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The next big healthcare question: Tobacco cessation

By Bobby Ramakant
April 14, 2007 03:13 IST
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The decision of Kerala's leading traders' association not to sell cigarettes from April 16 has opened the debate about an important smoking related issue -- tobacco cessation.

There is already a ban on smoking in public places in India, but it has not been strictly enforced.

Even otherwise, the main issue in combating smoking is quality tobacco cessation and counseling services. Without these, there is no way to effectively enforce these bans.

These tobacco control policies came into being after mountainous healthcare and non-smokers' rights' advocacy initiatives and are indeed vital. If this is to be of any relevance at all, we also have to develop a fairly strong understanding of how tobacco corporations have duped young people with deceptive advertising and tobacco promotion and initiated them into tobacco use. So the 'blame' is not entirely on the tobacco users.

Tobacco cessation has emerged as a specialty of its own, and various disciplines from clinical management of nicotine dependence to faith based healings have conclusively proven to be effective in different settings.

Experts say that there is a complex and circular relationship between depression, smoking and medical illness that complicates smoking cessation in those who have a history of depression. Depression-history smokers require a multimodal approach to assist with mood regulation and nicotine withdrawal. Nicotine dependence is associated with increased rates of depression prior to and after taking up smoking as well as increased rates of suicidal ideation.

While nicotine replacement and counselling are effective for smoking cessation, standard smoking cessation strategies may not pay sufficient attention to the needs of smokers with a depression history. Psychological and lifestyle strategies, such as motivational interviewing, relaxation exercises and mood charts, assist in mood regulation over and above the standard smoking cessation treatments for smokers with a depression history, who require more attention to relapse of depression and smoking after quitting.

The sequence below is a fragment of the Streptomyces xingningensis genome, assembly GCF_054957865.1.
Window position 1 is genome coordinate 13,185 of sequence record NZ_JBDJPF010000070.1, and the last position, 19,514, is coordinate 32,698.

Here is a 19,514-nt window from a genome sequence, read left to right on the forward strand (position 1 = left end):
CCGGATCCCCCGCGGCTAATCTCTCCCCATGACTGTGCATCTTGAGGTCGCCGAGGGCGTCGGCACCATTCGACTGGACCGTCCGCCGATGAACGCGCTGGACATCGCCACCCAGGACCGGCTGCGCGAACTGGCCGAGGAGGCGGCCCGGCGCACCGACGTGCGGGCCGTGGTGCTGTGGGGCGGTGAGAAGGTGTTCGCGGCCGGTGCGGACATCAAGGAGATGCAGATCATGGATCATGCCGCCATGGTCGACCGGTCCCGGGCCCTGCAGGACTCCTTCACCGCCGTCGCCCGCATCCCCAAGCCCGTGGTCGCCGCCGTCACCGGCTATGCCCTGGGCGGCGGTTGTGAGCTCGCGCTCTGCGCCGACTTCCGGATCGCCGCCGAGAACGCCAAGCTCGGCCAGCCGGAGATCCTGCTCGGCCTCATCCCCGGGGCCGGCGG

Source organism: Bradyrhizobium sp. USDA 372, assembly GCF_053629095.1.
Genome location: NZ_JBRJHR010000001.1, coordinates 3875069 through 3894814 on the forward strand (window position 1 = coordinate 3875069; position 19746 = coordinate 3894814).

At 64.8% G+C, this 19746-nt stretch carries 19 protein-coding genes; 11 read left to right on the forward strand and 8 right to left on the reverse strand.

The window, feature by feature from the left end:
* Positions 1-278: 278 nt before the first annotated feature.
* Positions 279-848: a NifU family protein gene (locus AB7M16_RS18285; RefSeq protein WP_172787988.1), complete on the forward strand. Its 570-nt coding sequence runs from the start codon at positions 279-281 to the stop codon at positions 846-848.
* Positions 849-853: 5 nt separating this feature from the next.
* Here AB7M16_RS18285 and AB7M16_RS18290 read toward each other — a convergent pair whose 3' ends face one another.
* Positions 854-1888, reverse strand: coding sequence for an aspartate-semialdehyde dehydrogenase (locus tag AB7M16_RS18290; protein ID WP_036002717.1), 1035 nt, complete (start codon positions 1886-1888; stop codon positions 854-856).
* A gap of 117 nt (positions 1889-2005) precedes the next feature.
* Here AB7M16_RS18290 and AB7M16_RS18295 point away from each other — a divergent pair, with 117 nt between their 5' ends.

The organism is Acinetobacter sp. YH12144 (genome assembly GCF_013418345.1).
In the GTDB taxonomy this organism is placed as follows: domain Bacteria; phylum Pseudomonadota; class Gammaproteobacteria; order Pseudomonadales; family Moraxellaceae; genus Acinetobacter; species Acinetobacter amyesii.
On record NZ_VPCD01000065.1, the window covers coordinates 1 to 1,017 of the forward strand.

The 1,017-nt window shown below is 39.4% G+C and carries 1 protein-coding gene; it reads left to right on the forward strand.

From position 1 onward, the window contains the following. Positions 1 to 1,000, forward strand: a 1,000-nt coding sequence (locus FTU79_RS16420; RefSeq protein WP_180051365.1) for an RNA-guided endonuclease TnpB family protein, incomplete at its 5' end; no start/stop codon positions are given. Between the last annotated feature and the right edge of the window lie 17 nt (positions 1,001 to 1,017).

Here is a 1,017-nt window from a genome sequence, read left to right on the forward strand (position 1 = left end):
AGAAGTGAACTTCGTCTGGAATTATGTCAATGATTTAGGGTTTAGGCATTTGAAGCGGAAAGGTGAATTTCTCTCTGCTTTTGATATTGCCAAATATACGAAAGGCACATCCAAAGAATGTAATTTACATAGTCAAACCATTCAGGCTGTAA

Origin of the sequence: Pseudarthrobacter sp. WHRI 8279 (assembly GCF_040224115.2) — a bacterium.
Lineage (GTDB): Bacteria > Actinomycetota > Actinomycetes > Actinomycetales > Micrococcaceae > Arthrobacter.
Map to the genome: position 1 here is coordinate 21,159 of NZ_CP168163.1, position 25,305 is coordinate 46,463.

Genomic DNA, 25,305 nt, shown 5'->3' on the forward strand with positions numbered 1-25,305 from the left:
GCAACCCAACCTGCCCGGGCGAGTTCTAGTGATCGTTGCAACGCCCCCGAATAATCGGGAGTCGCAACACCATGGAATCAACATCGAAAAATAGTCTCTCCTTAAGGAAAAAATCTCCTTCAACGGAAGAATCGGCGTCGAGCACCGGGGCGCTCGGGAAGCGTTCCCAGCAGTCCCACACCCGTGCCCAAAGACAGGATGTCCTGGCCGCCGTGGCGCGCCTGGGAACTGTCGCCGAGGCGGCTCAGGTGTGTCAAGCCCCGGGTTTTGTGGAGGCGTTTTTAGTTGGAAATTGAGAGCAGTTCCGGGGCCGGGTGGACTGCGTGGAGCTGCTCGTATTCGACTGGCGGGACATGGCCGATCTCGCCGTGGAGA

The World Health Organisation had taken a leadership with Ministry of Health and Family Welfare to establish state-of-the-art Tobacco Cessation Clinics in mainstream hospitals across India about 5 years back. But the number of these clinics is far too low for a population of more than a billion people. Moreover, documented studies showing higher tobacco use incidence in medical students than in general population.

Effective tobacco control doesn't seem to be a reality unless public health and corporate accountability initiatives unite in tandem. As we control tobacco corporations and enforce legislations to regulate tobacco and its promotion, we also must not neglect a vital key to the whole puzzle -- tobacco cessation.

With India struggling to even deliver basic healthcare services to a majority of underserved communities, in terms of affordability, accessibility and availability -- it is not going to be easy to integrate tobacco cessation services in existing healthcare service network.

It is clear that there is a lot to learn from other healthcare service-delivery initiatives before we go forward rapidly expanding tobacco cessation services in India.

And there is no place for complacency. Rather a sense of urgency has to drive us further.

The author is a senior health and development journalist. He is a member of the Network for Accountability of Tobacco Transnationals. He can be reached at:

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Bobby Ramakant